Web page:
Interferon Induced Retinopathy


Article Author:
Kaberi Feroze


Article Editor:
Jim Wang


Editors In Chief:
Jasleen Jhajj
Cliff Caudill


Managing Editors:
Avais Raja
Orawan Chaigasame
Carrie Smith
Abdul Waheed
Khalid Alsayouri
Frank Smeeks
Kristina Soman-Faulkner
Trevor Nezwek
Radia Jamil
Patrick Le
Sobhan Daneshfar
Anoosh Zafar Gondal
Saad Nazir
William Gossman
Pritesh Sheth
Hassam Zulfiqar
Navid Mahabadi
Steve Bhimji
John Shell
Matthew Varacallo
Heba Mahdy
Ahmad Malik
Mark Pellegrini
James Hughes
Beata Beatty
Nazia Sadiq
Hajira Basit
Phillip Hynes
Tehmina Warsi


Updated:
3/18/2019 11:17:11 PM

Introduction

Interferons are glycoproteins which have antiviral, antiproliferative, and immunomodulatory functions. They are used widely for the treatment of many conditions like Hepatitis C, cancers, and immune-mediated disorders like multiple sclerosis. Interferon was discovered by Issacs and Lindenmann in 1957 while studying the phenomenon of virus interference. The FDA approved the use of Interferon alpha-2a and alpha-2b for the treatment of hairy cell leukemia in 1986. As time progressed, the use of interferons (IFN) has expanded to include a broad spectrum of conditions. However, their use is associated with numerous adverse effects like fatigue, influenza-like syndrome, toxicities related to the central nervous system, the gastrointestinal tract, endocrine system, and cardiovascular, renal, and musculoskeletal systems.[1] The first report of ocular toxicity of IFN therapy was made by Ikebe and associates in 1990 in a 39-year-old patient who developed retinal hemorrhages and cotton wool spots after receiving intravenous IFN.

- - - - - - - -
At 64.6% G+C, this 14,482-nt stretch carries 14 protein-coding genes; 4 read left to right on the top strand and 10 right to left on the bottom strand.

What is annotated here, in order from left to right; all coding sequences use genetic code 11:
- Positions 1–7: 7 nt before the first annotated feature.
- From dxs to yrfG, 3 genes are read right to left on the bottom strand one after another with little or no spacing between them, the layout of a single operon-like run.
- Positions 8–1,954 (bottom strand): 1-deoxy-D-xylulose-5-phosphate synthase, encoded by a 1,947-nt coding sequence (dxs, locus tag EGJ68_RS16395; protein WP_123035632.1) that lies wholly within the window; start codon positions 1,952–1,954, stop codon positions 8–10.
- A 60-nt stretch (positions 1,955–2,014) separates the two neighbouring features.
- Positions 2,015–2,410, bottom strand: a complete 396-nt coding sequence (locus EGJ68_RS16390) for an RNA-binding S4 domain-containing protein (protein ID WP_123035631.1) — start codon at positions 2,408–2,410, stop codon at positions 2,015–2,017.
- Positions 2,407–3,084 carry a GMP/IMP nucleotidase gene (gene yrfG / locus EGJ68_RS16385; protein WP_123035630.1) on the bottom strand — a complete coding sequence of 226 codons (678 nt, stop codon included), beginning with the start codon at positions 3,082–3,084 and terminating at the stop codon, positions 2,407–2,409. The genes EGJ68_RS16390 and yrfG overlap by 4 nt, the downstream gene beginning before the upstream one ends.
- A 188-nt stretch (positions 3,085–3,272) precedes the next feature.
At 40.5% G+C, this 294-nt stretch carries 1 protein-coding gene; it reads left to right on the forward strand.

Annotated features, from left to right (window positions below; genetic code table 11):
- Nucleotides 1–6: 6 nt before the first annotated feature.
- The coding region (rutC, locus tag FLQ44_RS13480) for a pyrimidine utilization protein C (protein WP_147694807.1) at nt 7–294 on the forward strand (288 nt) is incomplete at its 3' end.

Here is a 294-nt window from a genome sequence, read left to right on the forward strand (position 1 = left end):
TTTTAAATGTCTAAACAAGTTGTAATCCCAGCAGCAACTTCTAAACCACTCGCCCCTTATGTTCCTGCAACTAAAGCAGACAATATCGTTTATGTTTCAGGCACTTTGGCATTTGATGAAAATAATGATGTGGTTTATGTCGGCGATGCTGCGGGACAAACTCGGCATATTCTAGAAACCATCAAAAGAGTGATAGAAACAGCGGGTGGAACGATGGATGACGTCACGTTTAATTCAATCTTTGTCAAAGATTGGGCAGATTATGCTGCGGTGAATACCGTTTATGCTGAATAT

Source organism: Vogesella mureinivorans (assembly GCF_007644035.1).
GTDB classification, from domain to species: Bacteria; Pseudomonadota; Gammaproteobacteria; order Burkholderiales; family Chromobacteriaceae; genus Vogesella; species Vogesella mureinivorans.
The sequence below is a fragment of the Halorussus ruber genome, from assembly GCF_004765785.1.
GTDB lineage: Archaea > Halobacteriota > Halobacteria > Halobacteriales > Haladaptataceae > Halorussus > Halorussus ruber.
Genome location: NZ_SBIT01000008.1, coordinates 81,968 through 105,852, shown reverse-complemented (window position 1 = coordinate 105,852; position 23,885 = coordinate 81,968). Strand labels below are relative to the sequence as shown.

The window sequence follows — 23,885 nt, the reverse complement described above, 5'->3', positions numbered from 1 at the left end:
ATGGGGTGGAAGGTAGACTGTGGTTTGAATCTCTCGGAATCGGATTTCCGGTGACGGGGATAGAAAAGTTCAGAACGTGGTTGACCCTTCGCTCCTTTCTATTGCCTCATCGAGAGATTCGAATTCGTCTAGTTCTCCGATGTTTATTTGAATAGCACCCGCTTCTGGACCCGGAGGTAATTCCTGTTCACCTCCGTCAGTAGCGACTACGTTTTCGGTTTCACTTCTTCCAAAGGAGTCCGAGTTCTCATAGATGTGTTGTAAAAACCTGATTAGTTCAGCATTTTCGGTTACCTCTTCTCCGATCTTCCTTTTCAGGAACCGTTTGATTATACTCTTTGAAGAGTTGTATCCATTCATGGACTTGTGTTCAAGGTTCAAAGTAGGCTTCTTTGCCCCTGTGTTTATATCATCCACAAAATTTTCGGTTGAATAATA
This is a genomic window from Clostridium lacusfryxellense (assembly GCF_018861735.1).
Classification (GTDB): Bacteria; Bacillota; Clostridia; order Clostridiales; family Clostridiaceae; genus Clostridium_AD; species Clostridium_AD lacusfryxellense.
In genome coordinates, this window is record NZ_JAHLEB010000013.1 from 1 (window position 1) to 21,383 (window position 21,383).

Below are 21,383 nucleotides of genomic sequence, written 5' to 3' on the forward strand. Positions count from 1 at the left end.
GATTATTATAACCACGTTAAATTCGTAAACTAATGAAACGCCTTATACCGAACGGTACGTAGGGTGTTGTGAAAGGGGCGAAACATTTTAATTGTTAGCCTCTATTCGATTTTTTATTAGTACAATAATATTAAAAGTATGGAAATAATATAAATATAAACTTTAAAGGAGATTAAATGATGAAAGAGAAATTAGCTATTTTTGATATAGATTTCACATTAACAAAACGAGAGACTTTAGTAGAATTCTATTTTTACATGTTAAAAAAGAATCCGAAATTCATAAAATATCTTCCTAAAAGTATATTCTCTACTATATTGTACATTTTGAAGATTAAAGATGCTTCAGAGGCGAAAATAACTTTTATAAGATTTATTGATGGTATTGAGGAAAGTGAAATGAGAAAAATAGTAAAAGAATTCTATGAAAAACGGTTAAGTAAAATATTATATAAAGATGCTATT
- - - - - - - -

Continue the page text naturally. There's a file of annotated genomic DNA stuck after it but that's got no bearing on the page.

Etiology

Interferons are a family of proteins which are released by a variety of cells in response to infections caused by viruses. There are several classes of IFN including IFN alpha, beta, and gamma. IFN alpha has been used for management of hairy cell leukemia, malignant melanoma, follicular lymphoma, condylomata acuminata, AIDS-related Kaposi sarcoma, and chronic hepatitis B and C. IFN beta has been used for multiple sclerosis, and IFN gamma has been used for chronic granulomatous disease and malignant osteopetrosis. In ophthalmology, IFN has been used to manage subretinal neovascularisation of age-related macular degeneration, glaucoma filtering surgery, and ocular cicatricial pemphigoid. The ophthalmic complications of IFN are mainly limited to the optic disc and retina, and the characteristic finding is a vascular retinopathy.[2][3]